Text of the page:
Also the entire semantic argument over the term "credibility" was completely needless, and I think that credibility was indeed the correct term to be used in this situation.

ownerrim




msg:416887
 7:12 pm on Jul 29, 2005 (gmt 0)

"I should also clarify that it is ok to have links that have the same anchor text, but if you have 40,000 links all pointing to you with the same anchor text, that is generally not a good thing."

Not to be rude, but bullhockey. I know of 2 sites that have purchased sitewide links on large internet newspapers, giving them tens of thousands of backlinks that have the same identical anchortext. These sites have continued to climb to the top of their serps on msn and yahoo. Not on google, but that's proabably due to how fast the links were acquired.

ownerrim




msg:416888
 7:15 pm on Jul 29, 2005 (gmt 0)

"While run of site links are surely discounted by search engines (particularly Google), I would not categorize them as spam. Many sites will include the same header, footer, or nav bar on every page that is generated. If a link is present in the include file, the result will yield many duplicate links coming from the same domain - but this is just a byproduct of the architecture of the site."

Excellent point.

jdubo79




msg:416889
 7:53 pm on Jul 29, 2005 (gmt 0)

Very true that ROS links are not really spam, this was perhaps the only section of AdDoctor's paper that I did not agree with.

Although ROS links are not be considered spam, a lot of people predict that they may be in the future since this type of linking is very unnatural and google favors "Natural" Linking.

Murdoch




msg:416890
 8:52 pm on Jul 29, 2005 (gmt 0)

While I don't think ROS links will ever be considered spam, I'm willing to bet that in the future the search engines will count sitewide links as a single vote towards the linked website, regardless of how many times it appears on the domain. I'd be suprised if this wasn't the case already.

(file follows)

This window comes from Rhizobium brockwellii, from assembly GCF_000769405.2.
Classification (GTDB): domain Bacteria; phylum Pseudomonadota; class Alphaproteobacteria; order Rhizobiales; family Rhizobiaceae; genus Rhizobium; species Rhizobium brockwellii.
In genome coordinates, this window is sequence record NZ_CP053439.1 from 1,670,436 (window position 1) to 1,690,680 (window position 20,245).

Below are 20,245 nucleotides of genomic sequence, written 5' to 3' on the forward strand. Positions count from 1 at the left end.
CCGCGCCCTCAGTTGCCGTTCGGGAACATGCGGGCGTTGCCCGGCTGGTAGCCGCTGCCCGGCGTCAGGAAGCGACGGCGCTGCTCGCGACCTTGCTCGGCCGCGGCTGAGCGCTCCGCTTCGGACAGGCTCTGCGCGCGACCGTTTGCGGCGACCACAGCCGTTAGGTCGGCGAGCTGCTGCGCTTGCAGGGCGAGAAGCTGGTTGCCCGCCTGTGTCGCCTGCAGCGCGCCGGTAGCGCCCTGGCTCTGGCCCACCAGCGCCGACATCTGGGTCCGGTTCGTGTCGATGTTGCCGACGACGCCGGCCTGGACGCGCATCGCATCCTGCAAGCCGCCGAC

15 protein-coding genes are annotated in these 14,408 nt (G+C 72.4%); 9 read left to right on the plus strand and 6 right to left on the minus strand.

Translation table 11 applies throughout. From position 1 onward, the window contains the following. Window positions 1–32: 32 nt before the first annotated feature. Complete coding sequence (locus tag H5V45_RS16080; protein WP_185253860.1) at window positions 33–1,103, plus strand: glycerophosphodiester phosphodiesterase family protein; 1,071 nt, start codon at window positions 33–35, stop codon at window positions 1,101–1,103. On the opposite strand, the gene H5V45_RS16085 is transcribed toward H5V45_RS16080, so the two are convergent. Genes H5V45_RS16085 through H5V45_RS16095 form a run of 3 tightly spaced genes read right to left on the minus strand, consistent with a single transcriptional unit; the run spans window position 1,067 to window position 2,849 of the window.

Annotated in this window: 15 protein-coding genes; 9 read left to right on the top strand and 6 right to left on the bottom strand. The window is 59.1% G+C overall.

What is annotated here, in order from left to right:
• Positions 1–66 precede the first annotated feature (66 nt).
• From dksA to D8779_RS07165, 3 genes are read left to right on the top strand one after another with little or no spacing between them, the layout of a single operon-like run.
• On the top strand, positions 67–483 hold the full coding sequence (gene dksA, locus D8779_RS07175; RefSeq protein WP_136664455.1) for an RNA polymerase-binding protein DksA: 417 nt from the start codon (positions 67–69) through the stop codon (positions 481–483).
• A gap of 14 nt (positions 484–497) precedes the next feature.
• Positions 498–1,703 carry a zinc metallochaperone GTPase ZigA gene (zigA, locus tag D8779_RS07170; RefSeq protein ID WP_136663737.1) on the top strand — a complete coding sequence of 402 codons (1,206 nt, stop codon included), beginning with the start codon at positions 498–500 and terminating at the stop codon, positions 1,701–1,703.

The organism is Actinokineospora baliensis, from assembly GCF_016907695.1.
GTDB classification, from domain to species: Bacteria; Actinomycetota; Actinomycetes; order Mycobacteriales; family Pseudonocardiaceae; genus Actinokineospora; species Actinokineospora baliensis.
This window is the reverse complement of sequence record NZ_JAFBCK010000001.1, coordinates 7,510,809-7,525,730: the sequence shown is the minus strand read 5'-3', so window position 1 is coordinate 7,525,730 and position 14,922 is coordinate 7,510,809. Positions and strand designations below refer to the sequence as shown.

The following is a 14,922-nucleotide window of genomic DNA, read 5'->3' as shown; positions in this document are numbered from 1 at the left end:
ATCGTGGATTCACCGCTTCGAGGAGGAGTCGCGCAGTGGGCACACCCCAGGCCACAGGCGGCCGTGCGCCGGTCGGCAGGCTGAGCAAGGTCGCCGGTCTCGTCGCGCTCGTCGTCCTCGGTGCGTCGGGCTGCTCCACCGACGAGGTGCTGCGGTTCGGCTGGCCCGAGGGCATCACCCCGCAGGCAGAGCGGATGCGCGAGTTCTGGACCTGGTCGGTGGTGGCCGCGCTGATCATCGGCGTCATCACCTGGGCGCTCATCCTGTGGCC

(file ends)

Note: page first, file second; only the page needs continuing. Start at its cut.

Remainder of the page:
A quick example, the other day while checking our backlinks I came across a website that has (according to Y!) 26,400 backlinks and a PR of only 4. After some quick research into where the links were coming from, it ended being that all but 25 of the links were from a single domain with a BUNCH of pages. Many links, still one vote. Feel free to correct me on this because I'm still admittedly green on this whole thing...

Big_Ben




msg:416891
 8:45 am on Aug 1, 2005 (gmt 0)

...
ROS links will never be treated as a single link, in the very same way as that they're visible on all pages of the site linking out. I'm definitely more likely to click on a link from a favorite site of mine if its found on all of its pages, and good old Google knows this.
...

Murdoch




msg:416892
 3:18 pm on Aug 4, 2005 (gmt 0)

ROS links will never be treated as a single link, in the very same way as that they're visible on all pages of the site linking out. I'm definitely more likely to click on a link from a favorite site of mine if its found on all of its pages, and good old Google knows this.

I can agree with you on this, that it won't be treated as a vote from a single link, but I bet the link strength dilutes on a logarithmic scale. After one link, between 2 and 10 it's worth .1 vote apiece, then links between 11 and 100 worth .01 vote apiece and so on. So having your link appear 50,000 times on one domain, IMHO, is better than just having one link but not much...

tallis




msg:416893
 1:40 pm on Aug 5, 2005 (gmt 0)

good old Google knows a lot of things, that doesn't mean they're acting the way we would with the same knowledge.

not that i'm saying you're definitely wrong, i wouldn't know, but i'm curious as to why you're so sure?

it strikes me this is similar to other discussions i've seen:
"there is only page rank, not site rank",
well, why?

why do people assume that what happens on one page of a site doesn't affect the whole domain? i really doubt that search engines aren't thinking about these things, and it would really make sense to implement a strategy to decrease the effect of ros links.

thoughts?